An audience with The Greatest
I'll be honest, my greatest sporting dream came true in Louisville last night and it had little to do with golf.
I shook hands with Muhammad Ali and I haven't stopped smiling since.
It wasn't a fair trade, but the occasion was not about what the champ could take from us. It was a surprisingly humble and informal welcome from Louisville's "Greatest" to all Ryder Cup visitors.
A mixed crowd of 300 or so, press and public, assembled in the sunshine in a stone-seated amphitheatre outside the Muhammad Ali Centre and lapped up every minute - Arsenal shirts, alongside Louisville shirts, alongside Kenny Perry autographed caps, alongside conservative-looking families dressed in their Sunday best. A curious bunch, but Ali has long been a unifying force.
Mayor Jerry Abramson (who has a touch of the George W's about him) was there and so too was the deputy first minister of Wales Ieuan Wyn Jones (the event strangely doubling as a Ryder Cup handover from Kentucky to 2010 hosts Wales before a ball has even been struck in anger). But clearly everyone was there for Ali.
I've since heard some say that the overwhelming sense they had was one of sadness.
But it wasn't that way for me.
It was uncomfortable seeing the most charismatic of all sportsmen so obviously dimmed by Parkinson's. But there were still flickers of the great entertainer, signs that he still enjoys holding court, particularly at the Muhammad Ali Center, which was created to inspire others via Ali's six core values: "respect, confidence, conviction, dedication, giving and spirituality."
Ali didn't address his people - his illness doesn't permit public speaking these days. But wife Lonnie, a polished performer herself, spoke for him, batting away lavish praise as she was introduced with the opener: "I don't believe my own press, it's what keeps me humble".
She later referred to her husband as someone "who definitely does believe his own press", prompting Ali to swirl his hand around his ear as if to say his wife was "cuckoo".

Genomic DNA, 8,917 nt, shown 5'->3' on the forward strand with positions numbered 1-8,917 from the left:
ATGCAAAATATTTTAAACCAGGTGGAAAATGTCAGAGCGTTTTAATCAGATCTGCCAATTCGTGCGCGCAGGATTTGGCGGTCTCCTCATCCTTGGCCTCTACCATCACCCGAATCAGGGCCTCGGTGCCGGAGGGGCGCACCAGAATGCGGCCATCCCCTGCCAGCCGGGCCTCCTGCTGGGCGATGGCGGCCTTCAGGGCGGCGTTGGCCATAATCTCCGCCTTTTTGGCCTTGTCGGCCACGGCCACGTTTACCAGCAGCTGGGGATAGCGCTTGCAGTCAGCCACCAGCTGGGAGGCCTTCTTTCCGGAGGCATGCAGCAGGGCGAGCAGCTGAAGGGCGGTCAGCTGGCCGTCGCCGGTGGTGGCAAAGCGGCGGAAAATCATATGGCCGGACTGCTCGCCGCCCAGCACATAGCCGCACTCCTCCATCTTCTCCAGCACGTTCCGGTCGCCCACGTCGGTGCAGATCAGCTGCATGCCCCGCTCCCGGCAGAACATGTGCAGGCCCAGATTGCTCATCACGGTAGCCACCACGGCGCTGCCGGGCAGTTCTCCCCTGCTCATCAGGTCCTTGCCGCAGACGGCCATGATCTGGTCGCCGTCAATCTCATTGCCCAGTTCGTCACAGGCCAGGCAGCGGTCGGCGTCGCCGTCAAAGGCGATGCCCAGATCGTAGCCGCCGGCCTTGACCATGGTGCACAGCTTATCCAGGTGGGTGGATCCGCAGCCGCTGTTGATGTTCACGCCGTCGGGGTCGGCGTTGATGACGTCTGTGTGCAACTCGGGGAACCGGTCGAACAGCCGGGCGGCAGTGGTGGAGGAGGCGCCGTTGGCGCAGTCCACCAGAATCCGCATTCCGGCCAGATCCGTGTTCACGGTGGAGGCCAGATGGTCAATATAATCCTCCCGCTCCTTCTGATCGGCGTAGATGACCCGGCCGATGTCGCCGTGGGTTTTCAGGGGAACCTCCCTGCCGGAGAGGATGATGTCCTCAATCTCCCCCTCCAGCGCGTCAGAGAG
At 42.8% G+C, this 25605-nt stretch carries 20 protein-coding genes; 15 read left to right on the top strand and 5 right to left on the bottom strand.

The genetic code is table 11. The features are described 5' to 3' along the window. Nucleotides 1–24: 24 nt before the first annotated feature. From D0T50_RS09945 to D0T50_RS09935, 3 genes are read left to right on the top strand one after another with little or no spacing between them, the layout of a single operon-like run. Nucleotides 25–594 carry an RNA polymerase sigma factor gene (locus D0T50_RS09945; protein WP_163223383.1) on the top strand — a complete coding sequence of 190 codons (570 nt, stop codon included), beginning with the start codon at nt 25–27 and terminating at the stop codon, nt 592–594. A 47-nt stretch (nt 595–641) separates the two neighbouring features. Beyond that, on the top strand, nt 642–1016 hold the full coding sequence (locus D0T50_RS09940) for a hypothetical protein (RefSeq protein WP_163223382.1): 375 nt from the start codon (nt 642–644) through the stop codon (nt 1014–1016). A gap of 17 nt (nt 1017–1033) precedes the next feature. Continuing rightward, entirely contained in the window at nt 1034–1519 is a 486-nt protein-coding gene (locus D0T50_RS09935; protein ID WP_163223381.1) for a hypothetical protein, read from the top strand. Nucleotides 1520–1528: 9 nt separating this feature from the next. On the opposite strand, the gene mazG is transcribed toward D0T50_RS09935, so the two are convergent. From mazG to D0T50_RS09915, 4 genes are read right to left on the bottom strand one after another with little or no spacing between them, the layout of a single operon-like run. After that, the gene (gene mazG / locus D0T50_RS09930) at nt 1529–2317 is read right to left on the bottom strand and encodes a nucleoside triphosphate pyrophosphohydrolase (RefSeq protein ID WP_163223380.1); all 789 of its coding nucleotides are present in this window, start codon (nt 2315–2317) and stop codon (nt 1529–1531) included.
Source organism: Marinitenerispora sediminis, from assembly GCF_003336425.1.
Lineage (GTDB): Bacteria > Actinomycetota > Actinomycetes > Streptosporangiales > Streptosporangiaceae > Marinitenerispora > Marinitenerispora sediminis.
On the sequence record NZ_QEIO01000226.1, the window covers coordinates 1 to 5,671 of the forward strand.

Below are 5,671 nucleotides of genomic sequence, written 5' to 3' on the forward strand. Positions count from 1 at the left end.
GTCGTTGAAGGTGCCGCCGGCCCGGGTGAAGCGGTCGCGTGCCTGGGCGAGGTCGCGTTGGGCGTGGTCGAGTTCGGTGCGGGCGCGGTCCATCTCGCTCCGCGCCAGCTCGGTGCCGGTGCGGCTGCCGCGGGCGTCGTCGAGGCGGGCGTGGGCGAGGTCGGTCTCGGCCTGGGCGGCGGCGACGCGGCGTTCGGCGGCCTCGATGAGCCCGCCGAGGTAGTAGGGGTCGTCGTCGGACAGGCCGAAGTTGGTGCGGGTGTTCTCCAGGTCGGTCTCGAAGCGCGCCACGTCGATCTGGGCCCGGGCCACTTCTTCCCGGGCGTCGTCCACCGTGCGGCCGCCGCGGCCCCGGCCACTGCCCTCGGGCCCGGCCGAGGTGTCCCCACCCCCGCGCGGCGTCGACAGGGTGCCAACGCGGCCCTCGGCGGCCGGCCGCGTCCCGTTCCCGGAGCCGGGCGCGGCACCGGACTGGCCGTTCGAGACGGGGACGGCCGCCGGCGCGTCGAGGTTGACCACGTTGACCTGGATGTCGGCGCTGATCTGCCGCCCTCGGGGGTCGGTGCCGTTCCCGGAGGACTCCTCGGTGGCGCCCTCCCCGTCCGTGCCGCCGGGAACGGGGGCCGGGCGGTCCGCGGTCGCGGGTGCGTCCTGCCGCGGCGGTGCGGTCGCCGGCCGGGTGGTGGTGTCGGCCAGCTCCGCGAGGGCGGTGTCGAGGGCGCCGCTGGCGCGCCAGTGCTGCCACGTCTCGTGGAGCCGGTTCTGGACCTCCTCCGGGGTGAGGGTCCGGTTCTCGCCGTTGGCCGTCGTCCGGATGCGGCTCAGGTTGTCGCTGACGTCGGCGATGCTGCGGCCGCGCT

Cue laughter and relief all around. Ali may be a shadow of his former self, but he is still there. He's still playful and he retains unparalleled presence wherever he goes.
When the formalities were over, press and public alike converged around Ali's throne (keeping up with the informal tone, his throne for the evening was a green armchair - the kind you may have sat on at your granny's), in the same gentle but passionate way that a Catholic congregation might swarm around the Pope.
"We love you Ali" was shouted several times and hands offered from all corners.
One of them was mine and I can categorically state that I would not have acted in this way for another human being on the planet. The man is my ultimate sporting hero and I reached out not as press (that hat was thrown to one side for a few moments) but as a fan.
To which end, I fully sympathised with the Arsenal shirt who "pressed flesh" with Ali moments before me and peeled away saying: "That's it, I'll never wash this hand again." (I have subsequently washed for the record but there was a moment of hesitation at the tap).
Ali didn't disappoint anyone and incredibly, he stopped to sign a few autographs, each taking a full 20 seconds to complete in his slowed condition. He also got a big hug from an elderly devotee as he retired to safety, visibly exhausted by his 30-minute outing.
There are some around Valhalla who feel that the column inches devoted to Ali (a boxer after all), ahead of the world's premier golf event, are over the top.
Ali has long transcended sporting and cultural boundaries. He is Louisville's most famous person (arguably the world's) and its finest ambassador.
US captain Paul Azinger used the Louisville Lip to kickstart his team's final push to win back the Ryder Cup. "I've idolized Muhammad Ali all my life...when you walk in the Ali Center, it's about what-ifs and dreams. I thought that was an important message."
And on Thursday, the European team suddenly converged on the first fairway in a flotilla of golf carts for an audience with Ali.
Cue more happiness, more cheers and more wonder. The Ali effect had struck again.
With Ali away from Valhalla and the opening ceremony fast approaching, now is definitely the time for the golf.
But I will always remember my night with Ali.
He shook up the world and I shook his hand. It doesn't get much better than that.